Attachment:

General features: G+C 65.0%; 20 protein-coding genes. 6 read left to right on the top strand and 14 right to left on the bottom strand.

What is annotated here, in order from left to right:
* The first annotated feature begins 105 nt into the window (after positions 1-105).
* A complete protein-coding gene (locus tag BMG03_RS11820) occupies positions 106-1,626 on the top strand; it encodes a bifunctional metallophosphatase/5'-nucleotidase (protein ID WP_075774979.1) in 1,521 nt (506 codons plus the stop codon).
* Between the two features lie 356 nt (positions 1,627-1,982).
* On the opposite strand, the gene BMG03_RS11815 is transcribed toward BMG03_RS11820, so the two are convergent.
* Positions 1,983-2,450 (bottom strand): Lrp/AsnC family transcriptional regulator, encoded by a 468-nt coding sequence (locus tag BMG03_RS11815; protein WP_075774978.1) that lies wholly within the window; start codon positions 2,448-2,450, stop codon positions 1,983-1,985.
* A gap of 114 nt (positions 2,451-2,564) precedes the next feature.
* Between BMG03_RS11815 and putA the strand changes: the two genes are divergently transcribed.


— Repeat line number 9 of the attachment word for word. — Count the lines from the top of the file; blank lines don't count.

* Between BMG03_RS11815 and putA the strand changes: the two genes are divergently transcribed.